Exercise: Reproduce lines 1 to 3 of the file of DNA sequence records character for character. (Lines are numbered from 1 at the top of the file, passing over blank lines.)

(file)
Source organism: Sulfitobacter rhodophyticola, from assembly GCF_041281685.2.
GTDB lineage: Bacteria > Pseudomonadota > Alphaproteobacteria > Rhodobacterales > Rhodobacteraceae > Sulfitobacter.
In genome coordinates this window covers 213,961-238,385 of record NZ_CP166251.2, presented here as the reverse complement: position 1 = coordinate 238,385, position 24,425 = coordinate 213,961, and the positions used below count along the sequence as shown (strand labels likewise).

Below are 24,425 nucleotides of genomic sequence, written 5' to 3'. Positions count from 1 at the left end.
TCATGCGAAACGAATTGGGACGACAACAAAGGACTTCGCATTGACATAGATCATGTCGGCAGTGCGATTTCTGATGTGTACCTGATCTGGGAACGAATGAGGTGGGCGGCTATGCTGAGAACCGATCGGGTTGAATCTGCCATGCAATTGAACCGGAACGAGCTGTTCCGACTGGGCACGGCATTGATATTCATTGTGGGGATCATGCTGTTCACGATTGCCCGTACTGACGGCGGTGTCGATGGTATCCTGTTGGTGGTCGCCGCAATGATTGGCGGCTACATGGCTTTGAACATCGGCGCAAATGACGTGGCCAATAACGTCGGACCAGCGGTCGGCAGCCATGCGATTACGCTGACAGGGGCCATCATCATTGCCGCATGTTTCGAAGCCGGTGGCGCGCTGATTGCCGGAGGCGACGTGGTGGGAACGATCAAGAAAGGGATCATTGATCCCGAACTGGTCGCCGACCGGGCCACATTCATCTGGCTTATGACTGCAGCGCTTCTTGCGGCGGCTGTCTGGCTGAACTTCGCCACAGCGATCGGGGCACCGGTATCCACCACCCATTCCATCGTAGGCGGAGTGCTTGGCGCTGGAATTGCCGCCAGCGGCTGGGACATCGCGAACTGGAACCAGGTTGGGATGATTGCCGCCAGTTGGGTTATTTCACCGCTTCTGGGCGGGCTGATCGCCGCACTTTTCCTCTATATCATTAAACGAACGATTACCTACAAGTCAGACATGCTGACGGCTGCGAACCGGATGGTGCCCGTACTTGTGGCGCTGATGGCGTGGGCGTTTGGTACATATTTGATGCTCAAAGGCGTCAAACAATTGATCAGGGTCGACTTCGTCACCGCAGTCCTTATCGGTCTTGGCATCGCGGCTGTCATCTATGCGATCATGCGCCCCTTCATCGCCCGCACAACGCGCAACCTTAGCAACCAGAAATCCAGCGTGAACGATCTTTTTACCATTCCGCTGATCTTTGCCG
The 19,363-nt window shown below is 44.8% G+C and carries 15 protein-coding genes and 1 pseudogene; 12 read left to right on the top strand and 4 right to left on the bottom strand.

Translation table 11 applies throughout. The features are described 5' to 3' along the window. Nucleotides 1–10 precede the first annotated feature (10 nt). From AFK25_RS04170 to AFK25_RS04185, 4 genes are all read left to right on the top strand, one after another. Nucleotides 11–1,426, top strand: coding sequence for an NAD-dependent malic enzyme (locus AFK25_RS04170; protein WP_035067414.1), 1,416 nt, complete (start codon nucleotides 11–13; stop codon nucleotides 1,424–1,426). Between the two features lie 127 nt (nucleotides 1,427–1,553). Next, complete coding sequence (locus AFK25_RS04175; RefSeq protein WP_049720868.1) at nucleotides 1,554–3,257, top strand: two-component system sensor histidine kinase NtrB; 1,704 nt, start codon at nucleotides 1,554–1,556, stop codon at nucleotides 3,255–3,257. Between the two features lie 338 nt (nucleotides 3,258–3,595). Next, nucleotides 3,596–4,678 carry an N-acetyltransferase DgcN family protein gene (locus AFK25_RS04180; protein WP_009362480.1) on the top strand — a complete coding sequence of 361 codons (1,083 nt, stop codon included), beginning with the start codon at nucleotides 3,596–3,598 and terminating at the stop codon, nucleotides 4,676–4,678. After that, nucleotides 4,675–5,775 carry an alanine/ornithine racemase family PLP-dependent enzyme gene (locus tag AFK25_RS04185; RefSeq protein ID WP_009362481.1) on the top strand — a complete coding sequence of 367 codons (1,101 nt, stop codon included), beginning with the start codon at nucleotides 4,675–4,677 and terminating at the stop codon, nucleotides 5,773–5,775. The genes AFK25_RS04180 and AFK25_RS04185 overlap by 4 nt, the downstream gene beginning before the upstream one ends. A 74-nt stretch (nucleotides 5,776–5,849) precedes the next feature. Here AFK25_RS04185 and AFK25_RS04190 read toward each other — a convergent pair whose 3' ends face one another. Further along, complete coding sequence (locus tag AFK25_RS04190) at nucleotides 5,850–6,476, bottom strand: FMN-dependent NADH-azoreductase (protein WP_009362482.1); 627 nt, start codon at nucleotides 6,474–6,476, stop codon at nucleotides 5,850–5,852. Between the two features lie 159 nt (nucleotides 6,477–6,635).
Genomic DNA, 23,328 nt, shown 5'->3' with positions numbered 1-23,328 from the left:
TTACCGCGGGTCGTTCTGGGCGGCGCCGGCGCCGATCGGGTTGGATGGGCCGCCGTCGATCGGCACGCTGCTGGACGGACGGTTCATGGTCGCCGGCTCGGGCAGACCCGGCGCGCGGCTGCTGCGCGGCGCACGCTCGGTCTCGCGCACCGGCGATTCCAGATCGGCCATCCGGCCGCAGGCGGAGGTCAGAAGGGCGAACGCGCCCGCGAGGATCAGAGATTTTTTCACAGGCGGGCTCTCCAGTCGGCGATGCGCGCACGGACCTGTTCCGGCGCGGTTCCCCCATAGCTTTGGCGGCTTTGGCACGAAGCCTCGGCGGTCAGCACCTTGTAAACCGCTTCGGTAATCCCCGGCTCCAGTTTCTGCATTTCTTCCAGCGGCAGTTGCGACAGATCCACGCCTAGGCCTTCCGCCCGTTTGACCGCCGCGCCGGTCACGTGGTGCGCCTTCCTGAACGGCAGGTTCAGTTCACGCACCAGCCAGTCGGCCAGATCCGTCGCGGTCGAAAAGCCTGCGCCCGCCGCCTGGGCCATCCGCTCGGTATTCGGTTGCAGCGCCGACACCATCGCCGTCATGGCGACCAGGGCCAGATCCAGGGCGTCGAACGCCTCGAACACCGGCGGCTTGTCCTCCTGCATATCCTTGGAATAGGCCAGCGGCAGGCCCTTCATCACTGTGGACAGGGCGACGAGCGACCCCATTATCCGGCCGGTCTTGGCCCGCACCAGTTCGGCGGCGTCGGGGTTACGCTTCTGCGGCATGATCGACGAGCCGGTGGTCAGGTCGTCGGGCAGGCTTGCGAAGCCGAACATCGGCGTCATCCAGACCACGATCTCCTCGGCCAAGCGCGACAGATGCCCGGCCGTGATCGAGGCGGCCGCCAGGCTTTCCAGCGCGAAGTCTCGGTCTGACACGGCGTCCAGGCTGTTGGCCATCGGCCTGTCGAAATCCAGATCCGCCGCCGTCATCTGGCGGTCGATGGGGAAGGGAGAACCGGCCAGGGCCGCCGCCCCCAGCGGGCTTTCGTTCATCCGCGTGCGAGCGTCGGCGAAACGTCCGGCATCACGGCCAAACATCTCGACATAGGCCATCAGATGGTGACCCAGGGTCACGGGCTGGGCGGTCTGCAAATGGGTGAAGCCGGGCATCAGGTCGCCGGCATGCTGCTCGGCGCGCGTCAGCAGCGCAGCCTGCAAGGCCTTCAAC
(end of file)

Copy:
Source organism: Sulfitobacter rhodophyticola, from assembly GCF_041281685.2.
GTDB lineage: Bacteria > Pseudomonadota > Alphaproteobacteria > Rhodobacterales > Rhodobacteraceae > Sulfitobacter.
In genome coordinates this window covers 213,961-238,385 of record NZ_CP166251.2, presented here as the reverse complement: position 1 = coordinate 238,385, position 24,425 = coordinate 213,961, and the positions used below count along the sequence as shown (strand labels likewise).